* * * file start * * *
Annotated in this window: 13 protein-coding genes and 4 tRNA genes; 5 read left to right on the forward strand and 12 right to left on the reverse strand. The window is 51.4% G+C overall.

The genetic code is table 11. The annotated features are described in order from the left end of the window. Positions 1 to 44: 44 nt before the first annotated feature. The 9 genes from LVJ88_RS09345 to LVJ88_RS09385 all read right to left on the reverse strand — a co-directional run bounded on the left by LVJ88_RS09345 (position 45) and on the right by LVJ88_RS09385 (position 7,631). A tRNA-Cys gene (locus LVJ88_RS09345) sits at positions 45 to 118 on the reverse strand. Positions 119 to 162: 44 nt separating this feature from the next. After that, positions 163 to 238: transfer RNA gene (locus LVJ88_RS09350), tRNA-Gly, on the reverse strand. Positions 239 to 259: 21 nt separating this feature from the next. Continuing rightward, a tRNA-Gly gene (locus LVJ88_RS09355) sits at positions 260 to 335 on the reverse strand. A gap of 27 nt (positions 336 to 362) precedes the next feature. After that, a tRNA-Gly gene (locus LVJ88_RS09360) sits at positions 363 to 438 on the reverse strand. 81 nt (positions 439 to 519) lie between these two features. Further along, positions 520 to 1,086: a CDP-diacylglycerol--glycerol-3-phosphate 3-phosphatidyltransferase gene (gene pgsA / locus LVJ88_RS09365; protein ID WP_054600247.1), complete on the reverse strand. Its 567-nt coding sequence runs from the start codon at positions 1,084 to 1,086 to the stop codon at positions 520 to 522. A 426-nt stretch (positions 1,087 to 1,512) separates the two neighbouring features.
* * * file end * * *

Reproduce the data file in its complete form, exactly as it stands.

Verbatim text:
Annotated in this window: 13 protein-coding genes and 4 tRNA genes; 5 read left to right on the forward strand and 12 right to left on the reverse strand. The window is 51.4% G+C overall.

The genetic code is table 11. The annotated features are described in order from the left end of the window. Positions 1 to 44: 44 nt before the first annotated feature. The 9 genes from LVJ88_RS09345 to LVJ88_RS09385 all read right to left on the reverse strand — a co-directional run bounded on the left by LVJ88_RS09345 (position 45) and on the right by LVJ88_RS09385 (position 7,631). A tRNA-Cys gene (locus LVJ88_RS09345) sits at positions 45 to 118 on the reverse strand. Positions 119 to 162: 44 nt separating this feature from the next. After that, positions 163 to 238: transfer RNA gene (locus LVJ88_RS09350), tRNA-Gly, on the reverse strand. Positions 239 to 259: 21 nt separating this feature from the next. Continuing rightward, a tRNA-Gly gene (locus LVJ88_RS09355) sits at positions 260 to 335 on the reverse strand. A gap of 27 nt (positions 336 to 362) precedes the next feature. After that, a tRNA-Gly gene (locus LVJ88_RS09360) sits at positions 363 to 438 on the reverse strand. 81 nt (positions 439 to 519) lie between these two features. Further along, positions 520 to 1,086: a CDP-diacylglycerol--glycerol-3-phosphate 3-phosphatidyltransferase gene (gene pgsA / locus LVJ88_RS09365; protein ID WP_054600247.1), complete on the reverse strand. Its 567-nt coding sequence runs from the start codon at positions 1,084 to 1,086 to the stop codon at positions 520 to 522. A 426-nt stretch (positions 1,087 to 1,512) separates the two neighbouring features.